Anton Korinek is a Professor at the University of Virginia, Department of Economics and Darden School of Business as well as a Research Associate at the NBER, a Research Fellow at the CEPR and a Research Affiliate at the Oxford Future of Humanity Institute Centre for the Governance of AI.
Friday, December 18, 2020, 12PM – 1PM Eastern
Abstract originally published on the speaker’s website at https://www.korinek.com/research/covid19
Should we let individuals decide how much social distancing to engage in, or are there good reasons why governments should infringe upon civil liberties and order citizens to stay at home? In our latest paper, we show that infectious diseases such as COVID-19 lead to significant externalities, i.e. adverse effects that individuals do not internalize when they engage in their personal cost-benefit analysis. Moreover, if society internalizes these effects by imposing appropriate public health measures, it becomes optimal to pursue a policy of containment rather than letting the disease spread until herd immunity is acquired.
Our work is the first to put numbers on the infection externalities involved: We develop an epidemiological model that captures the main features of COVID-19 in the US economy. We show that individuals perceive the cost an additional infection to be only about a quarter of the true social cost of. An infected individual who does not follow self-isolation guidelines imposes an externality between $46k to $80k per week on the rest of society. This misvaluation has stark implications for how society ultimately overcomes the disease: in the absence of public health interventions, individuals act cautiously to “flatten the curve” of infections, but the disease is not overcome until herd immunity is acquired, with a sharp recession and a slow recovery that takes several years because individuals must continue to act with caution. By contrast, the optimal public health intervention will contain the disease by targeting the infected, producing a short-lived and much milder recession. Even if the infected and susceptible cannot be targeted independently because of shortages in testing and tracing, it is still desirable to pursue containment through general lockdowns, although the economic cost in that case is much greater.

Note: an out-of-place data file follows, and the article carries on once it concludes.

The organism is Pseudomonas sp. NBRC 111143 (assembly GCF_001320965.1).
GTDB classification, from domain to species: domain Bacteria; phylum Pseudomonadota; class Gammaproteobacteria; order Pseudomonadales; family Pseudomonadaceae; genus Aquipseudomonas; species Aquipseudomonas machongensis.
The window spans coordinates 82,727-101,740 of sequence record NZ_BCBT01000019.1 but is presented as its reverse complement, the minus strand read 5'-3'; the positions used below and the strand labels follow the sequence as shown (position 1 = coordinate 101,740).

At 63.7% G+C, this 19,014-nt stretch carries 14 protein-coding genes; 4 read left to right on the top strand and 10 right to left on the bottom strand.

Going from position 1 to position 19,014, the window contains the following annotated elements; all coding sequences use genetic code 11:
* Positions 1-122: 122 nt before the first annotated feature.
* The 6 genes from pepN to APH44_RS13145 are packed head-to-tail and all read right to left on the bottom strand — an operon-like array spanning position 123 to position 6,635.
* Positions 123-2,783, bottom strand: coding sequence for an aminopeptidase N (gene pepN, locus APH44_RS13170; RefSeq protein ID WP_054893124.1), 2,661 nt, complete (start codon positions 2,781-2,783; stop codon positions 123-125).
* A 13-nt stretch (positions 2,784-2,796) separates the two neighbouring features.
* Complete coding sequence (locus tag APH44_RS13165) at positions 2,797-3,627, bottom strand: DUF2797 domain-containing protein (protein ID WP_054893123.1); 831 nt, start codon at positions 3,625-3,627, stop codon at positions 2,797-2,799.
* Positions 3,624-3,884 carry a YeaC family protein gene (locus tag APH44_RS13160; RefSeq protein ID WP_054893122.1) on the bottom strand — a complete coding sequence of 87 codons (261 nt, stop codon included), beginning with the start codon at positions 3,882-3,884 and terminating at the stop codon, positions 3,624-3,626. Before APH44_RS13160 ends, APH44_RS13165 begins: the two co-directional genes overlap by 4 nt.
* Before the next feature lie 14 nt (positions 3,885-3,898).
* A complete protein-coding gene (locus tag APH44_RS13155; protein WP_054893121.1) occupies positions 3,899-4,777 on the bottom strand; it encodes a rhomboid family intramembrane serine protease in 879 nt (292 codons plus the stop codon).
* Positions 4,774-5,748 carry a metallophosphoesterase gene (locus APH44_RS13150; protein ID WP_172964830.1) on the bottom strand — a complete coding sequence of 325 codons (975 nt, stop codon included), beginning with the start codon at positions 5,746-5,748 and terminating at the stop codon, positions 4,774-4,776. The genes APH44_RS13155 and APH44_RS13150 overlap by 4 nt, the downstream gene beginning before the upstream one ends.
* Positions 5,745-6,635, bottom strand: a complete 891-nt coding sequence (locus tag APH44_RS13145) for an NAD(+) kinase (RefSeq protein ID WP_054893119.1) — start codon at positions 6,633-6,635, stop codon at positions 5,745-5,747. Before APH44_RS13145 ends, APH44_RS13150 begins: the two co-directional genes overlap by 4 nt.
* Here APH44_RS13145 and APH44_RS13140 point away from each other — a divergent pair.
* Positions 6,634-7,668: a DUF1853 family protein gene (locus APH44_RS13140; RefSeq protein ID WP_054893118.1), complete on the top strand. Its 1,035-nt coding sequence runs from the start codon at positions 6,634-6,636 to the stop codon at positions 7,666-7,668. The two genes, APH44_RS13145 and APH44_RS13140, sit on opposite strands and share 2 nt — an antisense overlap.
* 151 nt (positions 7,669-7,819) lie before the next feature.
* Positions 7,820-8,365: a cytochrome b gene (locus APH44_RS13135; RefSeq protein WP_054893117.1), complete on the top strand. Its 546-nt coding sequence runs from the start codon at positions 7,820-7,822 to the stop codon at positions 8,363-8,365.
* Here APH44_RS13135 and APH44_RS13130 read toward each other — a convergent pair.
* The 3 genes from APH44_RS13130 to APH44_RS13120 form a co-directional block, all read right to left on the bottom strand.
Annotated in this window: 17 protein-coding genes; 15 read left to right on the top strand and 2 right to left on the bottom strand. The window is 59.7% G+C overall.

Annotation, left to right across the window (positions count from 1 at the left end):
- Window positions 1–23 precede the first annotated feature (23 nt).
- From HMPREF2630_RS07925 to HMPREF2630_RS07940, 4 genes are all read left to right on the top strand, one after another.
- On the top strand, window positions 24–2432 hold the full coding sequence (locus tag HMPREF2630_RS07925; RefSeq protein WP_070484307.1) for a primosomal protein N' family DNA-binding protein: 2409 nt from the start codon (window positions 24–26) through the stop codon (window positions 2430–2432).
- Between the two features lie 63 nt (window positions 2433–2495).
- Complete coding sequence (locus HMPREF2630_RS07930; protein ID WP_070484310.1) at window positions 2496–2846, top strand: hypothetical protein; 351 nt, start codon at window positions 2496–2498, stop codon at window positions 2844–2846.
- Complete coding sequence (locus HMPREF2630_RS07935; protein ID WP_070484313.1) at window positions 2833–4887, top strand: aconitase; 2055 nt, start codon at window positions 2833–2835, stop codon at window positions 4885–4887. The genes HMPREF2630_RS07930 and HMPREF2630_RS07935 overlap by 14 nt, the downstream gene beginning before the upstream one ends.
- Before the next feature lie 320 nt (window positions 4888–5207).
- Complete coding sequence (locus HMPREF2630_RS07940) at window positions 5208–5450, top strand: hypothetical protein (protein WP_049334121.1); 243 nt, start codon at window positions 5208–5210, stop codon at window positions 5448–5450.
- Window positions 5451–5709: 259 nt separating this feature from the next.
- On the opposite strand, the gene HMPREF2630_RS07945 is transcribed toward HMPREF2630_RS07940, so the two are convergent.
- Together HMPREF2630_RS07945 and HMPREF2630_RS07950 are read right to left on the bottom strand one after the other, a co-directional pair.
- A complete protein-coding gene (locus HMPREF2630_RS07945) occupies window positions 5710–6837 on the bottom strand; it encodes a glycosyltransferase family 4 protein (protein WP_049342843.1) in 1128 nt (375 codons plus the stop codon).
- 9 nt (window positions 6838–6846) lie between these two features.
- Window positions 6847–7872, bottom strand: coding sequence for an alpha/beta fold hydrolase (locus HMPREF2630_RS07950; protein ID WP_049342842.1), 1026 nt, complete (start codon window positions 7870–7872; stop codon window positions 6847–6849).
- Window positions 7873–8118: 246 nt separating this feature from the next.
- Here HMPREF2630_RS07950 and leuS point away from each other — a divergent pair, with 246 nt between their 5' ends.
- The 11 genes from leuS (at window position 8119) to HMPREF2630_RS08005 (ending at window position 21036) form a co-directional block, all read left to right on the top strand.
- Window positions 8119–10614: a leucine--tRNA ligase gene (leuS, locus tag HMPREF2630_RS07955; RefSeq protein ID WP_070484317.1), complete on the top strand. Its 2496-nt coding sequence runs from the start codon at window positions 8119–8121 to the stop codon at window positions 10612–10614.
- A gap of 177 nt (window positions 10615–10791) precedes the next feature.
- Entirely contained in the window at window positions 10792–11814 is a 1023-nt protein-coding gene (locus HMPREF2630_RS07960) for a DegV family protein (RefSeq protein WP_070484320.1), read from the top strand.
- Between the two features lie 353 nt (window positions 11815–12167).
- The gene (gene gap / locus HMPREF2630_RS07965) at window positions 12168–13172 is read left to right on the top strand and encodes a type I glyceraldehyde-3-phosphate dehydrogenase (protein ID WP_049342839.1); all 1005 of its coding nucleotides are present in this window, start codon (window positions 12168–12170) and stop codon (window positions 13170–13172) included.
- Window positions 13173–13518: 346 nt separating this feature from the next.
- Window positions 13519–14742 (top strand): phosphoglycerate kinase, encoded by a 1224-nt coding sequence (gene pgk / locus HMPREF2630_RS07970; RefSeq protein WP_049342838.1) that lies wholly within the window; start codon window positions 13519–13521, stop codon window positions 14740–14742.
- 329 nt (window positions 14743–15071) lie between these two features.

Anton Korinek is a Professor at the University of Virginia, Department of Economics and Darden School of Business as well as a Research Associate at the NBER, a Research Fellow at the CEPR and a Research Affiliate at the Oxford Future of Humanity Institute Centre for the Governance of AI. He received his PhD from Columbia University in 2007 after several years of work experience in the IT and financial sectors. He has also worked at Johns Hopkins and at the University of Maryland and has been a visiting scholar at Harvard University, the World Bank, the IMF, the BIS and numerous central banks.
His areas of expertise include macroeconomics, international finance, inequality, with special focus on externalities. His most recent research investigates the effects of progress in automation and artificial intelligence for macroeconomic dynamics and inequality. Korinek also focuses on capital controls and macroprudential regulation as policy instruments to reduce the risk of financial crises. He investigates the global spillover effects of such policy measures as well as their implications for income inequality. He has won several fellowships and awards for this work, including from the Institute for New Economic Thinking.